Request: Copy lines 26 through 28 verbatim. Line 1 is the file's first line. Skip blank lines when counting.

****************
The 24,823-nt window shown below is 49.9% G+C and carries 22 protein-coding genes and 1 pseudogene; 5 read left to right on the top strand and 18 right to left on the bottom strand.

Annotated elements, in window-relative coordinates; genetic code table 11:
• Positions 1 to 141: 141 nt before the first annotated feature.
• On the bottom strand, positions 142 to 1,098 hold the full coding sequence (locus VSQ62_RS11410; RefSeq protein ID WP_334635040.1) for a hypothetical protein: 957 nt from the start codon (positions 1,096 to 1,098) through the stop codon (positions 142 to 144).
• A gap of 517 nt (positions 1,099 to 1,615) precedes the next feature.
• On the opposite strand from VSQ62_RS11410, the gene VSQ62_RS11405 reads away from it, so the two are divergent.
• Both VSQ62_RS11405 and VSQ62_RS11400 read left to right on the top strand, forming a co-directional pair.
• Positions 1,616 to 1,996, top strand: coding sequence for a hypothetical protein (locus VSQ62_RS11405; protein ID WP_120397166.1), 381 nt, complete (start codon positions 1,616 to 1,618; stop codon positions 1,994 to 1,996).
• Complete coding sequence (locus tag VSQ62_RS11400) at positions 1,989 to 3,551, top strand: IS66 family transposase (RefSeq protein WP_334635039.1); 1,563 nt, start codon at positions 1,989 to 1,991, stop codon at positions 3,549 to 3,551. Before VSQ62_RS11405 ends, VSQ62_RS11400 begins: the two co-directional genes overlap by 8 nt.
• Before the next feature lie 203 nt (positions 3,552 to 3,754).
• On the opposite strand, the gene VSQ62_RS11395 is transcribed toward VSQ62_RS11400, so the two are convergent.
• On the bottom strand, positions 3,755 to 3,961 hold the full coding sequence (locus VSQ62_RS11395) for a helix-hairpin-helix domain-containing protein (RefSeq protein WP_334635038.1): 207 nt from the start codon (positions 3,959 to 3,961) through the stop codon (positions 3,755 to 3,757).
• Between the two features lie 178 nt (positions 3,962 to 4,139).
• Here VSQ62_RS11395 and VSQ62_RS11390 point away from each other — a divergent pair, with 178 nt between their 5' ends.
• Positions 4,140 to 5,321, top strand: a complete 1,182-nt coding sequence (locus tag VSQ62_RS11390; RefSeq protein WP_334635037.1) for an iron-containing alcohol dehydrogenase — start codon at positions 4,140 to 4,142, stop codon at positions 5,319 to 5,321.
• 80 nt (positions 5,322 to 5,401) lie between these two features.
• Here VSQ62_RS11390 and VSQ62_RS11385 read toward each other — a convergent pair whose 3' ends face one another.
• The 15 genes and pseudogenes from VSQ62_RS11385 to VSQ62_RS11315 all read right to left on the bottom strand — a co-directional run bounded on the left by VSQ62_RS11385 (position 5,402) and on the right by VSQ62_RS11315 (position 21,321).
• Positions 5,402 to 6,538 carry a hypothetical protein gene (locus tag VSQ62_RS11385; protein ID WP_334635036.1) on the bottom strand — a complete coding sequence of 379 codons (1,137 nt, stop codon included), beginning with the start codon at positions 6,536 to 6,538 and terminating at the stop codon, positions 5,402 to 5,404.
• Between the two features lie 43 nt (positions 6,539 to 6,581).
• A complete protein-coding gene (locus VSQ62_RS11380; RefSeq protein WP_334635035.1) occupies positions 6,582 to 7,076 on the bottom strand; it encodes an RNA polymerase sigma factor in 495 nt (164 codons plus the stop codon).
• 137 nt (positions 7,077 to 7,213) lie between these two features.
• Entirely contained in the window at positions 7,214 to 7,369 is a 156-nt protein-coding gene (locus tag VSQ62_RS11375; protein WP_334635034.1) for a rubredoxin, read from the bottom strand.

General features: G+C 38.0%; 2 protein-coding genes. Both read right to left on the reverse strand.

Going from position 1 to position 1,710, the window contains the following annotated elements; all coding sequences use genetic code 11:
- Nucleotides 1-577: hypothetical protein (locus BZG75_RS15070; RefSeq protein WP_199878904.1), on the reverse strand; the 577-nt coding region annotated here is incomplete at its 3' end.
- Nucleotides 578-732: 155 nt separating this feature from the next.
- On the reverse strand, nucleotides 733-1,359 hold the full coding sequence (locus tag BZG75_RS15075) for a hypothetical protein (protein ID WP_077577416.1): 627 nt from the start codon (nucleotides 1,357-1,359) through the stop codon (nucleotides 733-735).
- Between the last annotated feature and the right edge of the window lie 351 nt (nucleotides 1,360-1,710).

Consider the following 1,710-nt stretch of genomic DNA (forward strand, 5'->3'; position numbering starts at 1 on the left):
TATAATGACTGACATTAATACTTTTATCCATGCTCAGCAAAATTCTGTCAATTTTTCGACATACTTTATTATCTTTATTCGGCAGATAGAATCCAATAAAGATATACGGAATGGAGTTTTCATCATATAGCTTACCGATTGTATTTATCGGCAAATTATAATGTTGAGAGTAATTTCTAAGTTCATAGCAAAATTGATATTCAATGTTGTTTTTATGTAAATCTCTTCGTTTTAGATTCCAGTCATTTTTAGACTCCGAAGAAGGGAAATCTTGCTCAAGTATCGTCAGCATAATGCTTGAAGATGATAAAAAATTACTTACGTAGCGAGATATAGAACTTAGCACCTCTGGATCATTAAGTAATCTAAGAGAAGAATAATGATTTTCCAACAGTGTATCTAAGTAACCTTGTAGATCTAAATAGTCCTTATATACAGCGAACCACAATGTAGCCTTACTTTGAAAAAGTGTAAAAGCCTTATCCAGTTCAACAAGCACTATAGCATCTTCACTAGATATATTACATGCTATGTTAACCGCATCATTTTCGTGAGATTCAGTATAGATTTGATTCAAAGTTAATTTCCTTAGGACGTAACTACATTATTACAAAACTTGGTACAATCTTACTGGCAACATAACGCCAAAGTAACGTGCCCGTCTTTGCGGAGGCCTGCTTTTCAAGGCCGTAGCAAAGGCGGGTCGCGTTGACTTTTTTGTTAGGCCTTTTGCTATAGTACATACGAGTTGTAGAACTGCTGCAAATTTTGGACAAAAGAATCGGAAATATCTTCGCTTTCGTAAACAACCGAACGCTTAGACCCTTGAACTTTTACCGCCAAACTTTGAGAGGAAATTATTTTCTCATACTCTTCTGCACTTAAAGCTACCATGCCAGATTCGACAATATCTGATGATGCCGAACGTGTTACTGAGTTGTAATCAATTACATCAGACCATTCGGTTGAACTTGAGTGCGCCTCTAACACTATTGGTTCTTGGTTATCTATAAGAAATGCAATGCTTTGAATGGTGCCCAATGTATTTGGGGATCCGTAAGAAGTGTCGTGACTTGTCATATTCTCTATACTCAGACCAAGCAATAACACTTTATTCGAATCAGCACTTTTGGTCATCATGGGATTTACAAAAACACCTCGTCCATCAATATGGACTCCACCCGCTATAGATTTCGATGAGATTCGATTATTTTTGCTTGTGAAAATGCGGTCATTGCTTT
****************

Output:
- Nucleotides 1-577: hypothetical protein (locus BZG75_RS15070; RefSeq protein WP_199878904.1), on the reverse strand; the 577-nt coding region annotated here is incomplete at its 3' end.
- Nucleotides 578-732: 155 nt separating this feature from the next.
- On the reverse strand, nucleotides 733-1,359 hold the full coding sequence (locus tag BZG75_RS15075) for a hypothetical protein (protein ID WP_077577416.1): 627 nt from the start codon (nucleotides 1,357-1,359) through the stop codon (nucleotides 733-735).